Sir Arthur Conan Doyle is remembered for his stories of Sherlock Holmes and the Lost World. A new biography tries to reconcile these seemingly highly logical writings with his unshakeable belief in fairies and the supernatural.
Sir Arthur Conan Doyle was an action man. Football, ice skating, skiing, bodybuilding, and golf, you name it, he did it and usually well. A physical giant with energy to spare and the spirit of the true adventurer, he had been on an Arctic whaler and on top of the pyramids. He was one of the first motor car enthusiasts and once wrote an outraged letter to the Daily Mail after being caught in one of the earliest speed traps. And the Daily Mail hasn’t progressed an inch in its world view since then.
Conan Doyle also flew a biplane, played the banjo, studied medicine, and practiced as a doctor. He stood for parliament, was friends with Houdini, Oscar Wilde, and Lloyd George. He tended a terminally ill wife while squiring a young mistress, and he campaigned against slavery in the Congo. Besides of which, he managed to turn out Sherlock Holmes stories by the dozen, as well as The Lost World and numerous other fiction and science fiction stories; on top of that all, the produced piles and piles of very bad poetry.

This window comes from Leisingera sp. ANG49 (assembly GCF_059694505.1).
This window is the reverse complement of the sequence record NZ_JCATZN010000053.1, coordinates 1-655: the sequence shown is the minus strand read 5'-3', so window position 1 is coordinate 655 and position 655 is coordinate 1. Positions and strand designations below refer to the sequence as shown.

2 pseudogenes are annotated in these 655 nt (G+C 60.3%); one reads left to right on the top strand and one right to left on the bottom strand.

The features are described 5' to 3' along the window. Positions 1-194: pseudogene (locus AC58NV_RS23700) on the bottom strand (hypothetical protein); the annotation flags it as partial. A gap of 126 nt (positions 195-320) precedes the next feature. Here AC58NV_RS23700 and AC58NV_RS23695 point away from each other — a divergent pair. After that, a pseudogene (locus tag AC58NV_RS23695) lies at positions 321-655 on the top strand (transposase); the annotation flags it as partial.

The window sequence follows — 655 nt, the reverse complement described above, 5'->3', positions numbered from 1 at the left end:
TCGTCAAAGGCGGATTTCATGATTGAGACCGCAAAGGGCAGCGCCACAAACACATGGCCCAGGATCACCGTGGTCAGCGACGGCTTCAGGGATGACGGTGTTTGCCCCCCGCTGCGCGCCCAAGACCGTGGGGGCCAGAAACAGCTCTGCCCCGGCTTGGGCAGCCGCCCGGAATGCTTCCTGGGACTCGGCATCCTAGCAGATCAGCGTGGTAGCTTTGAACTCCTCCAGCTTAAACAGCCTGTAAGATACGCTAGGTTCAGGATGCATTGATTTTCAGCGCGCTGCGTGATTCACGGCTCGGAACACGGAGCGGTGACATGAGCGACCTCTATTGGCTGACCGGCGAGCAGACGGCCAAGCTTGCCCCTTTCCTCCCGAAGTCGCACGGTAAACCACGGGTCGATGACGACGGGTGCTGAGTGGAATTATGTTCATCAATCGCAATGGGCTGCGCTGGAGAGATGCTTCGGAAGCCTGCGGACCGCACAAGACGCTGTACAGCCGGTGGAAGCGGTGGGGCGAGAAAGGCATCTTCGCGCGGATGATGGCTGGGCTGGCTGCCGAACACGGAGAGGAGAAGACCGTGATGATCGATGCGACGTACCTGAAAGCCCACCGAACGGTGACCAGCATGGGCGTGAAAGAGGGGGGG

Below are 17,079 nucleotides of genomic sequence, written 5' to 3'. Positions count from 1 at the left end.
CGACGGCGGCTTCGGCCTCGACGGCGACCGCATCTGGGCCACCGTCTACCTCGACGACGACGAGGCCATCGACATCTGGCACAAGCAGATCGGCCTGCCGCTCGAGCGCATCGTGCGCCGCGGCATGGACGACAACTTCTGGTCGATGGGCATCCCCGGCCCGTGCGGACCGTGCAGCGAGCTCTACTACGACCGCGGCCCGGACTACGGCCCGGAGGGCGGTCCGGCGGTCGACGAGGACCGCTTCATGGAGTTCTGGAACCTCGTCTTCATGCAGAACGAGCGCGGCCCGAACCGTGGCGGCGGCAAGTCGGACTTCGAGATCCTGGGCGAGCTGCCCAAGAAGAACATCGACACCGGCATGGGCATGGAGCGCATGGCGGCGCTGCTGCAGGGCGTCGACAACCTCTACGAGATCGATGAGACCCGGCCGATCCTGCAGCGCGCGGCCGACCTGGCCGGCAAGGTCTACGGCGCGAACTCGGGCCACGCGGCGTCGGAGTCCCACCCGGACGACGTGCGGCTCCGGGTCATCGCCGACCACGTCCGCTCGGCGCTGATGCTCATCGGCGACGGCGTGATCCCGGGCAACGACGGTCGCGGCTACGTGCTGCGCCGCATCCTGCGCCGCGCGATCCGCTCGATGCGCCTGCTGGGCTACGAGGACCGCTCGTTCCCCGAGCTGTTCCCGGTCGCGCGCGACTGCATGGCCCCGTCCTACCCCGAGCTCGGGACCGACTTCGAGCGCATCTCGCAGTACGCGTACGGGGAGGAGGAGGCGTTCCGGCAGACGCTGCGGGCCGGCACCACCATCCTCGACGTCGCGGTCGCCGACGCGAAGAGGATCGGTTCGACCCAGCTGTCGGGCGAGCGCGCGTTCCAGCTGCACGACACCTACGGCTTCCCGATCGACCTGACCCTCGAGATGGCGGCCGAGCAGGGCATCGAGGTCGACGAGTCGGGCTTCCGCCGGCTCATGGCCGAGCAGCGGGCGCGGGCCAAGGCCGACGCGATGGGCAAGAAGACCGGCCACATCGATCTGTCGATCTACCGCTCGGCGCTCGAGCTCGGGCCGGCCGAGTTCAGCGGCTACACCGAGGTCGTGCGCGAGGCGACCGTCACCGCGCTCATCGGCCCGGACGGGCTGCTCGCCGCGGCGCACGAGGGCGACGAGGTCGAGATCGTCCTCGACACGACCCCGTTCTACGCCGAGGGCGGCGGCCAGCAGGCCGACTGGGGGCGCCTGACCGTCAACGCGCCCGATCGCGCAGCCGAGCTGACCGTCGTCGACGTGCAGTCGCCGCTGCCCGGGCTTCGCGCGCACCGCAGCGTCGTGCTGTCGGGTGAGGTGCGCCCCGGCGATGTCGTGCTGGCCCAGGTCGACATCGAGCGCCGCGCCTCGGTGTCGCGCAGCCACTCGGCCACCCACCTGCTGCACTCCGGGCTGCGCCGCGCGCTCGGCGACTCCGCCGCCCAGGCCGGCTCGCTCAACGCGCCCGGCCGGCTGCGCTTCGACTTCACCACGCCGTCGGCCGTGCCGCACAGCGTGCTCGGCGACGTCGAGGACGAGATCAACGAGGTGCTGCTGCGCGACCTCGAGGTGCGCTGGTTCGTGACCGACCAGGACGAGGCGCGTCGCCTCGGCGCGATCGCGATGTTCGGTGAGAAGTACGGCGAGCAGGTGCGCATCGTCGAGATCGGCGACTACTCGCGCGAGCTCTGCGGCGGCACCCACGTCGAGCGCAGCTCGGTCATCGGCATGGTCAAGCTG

And if that all was not enough, he had ample time to concern himself with the weird and the wonderful. He was absolutely convinced that occultism was the most important development of the time and that the spiritualist movement would open up new ways to understand the world and science. He also championed one of the weirdest ideas ever, a Channel Tunnel from France to England.
But he loved a good séance, with moving chairs, ghostly appearances, and rapping on the wall preferably with some ectoplasm thrown in for good measure. His preoccupation with all this led him to endorse the spoof photographs of fairies appearing in his time. Produced by two girls in their garden in Cottingley, Yorkshire, with the help of cardboard cut-outs, they were seemingly good enough for him to proclaim them genuine.
But that was not the pinnacle by far. He managed to outshine even Hugh Trevor-Roper and his Hitler Diaries disaster. He widely promoted Oscar Wilde’s last book as his absolute masterpiece. The book was certainly remarkable in its way as it was written by Wilde no less than 23 years after his death by means of dictating it to a medium through an Ouija board. Someone else might call this a fake.
Conversations With Arthur Conan Doyle by Simon Parke was published by White Crow Books. The book is set up as an interview with Parke’s questions being answered by Conan Doyle through his writing be it fictional, biographical, or polemical. It might work for some people to go at the problem that way; but I can’t say it did it for me. I found the book very tedious to read, though it was interesting and in places unwittingly funny.
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